Welcome to Colonial South Events. We are dedicated to hosting reenactments and living history events set in the Colonial and Revolutionary period. Our events are primarily focused on the eighteenth century, and allow visitors to experience history hands-on. Visitors experience Colonial encampments, pirate trials, parades, military drills, and more. It is our goal to create a memorable, interactive experience for both the guests and reenactors, and to educate others on the fascinating history of the Colonial period in the Southern colonies.
To learn more about our events, click here.
Why Colonial History?
The Colonial period is the very foundations of our nation, and the Southern colonies (Georgia, South Carolina, North Carolina, and Virginia) were a huge part of the British Colonial Empire. Unlike other colonies, the South was a heterogeneous society that relied on appeals to both liberty and prosperity to attract settlers. The South was home to Anglicans, French protestants, Jews, Muslims, Barbadians, Irish, Scots, Quakers, and enslaved Africans. In the late seventeenth century, the Southern colonies were still largely unpatrolled frontier, and events like pirate incursions and wars with Native Americans threatened the survival of a colony that boasted barely 400 people in it’s early years. By 1740, however, the South had become the economic powerhouse of Colonial Britain, and by 1770, Charles Towne was the fourth largest city in North America and by far the richest. Charles Towne’s influence was enormous, and as other colonies grew, they, too, would shape the face of America.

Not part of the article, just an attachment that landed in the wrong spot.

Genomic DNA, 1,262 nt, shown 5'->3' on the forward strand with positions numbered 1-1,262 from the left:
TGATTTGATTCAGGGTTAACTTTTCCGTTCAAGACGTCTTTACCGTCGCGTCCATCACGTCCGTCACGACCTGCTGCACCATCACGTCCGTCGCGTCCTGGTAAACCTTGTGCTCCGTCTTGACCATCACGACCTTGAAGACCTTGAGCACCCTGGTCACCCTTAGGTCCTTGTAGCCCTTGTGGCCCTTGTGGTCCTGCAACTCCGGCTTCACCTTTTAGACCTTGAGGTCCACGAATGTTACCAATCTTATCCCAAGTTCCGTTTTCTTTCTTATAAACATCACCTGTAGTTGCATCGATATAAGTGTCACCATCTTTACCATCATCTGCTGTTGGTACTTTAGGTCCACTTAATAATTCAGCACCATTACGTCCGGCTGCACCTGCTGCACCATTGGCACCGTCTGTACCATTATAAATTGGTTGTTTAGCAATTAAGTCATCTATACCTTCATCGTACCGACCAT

The influence of the South in the founding years of our country is most dramatically illustrated in the American Revolution. From 1779-1783, the Southern Campaign raged, and South Carolina saw 157 battles or skirmishes–more than any other state. More lives were lost and more debt incurred in South Carolina than any other state during the American Revolution. Battles in Georgia and North Carolina like the Siege of Savannah and the Battle of Guilford Courthouse were pivotal moments in the American Revolution. The Revolution began in Lexington and Concord, but the surrender at Yorktown was precipitated by blood shed in the Southern Colonies.
To learn more about our mission and focus, click here.
Recent and Upcoming Events
February 17-18, 2018
On February 17-18, we are hosting the Siege of Charles Town at Mullet Hall. Click here to learn more!
June 10-11, 2017
June 2017 saw CCTFest, the first colonial reenactment in the lowcountry in 15 years! If you missed it, feel free to check out our photos and videos.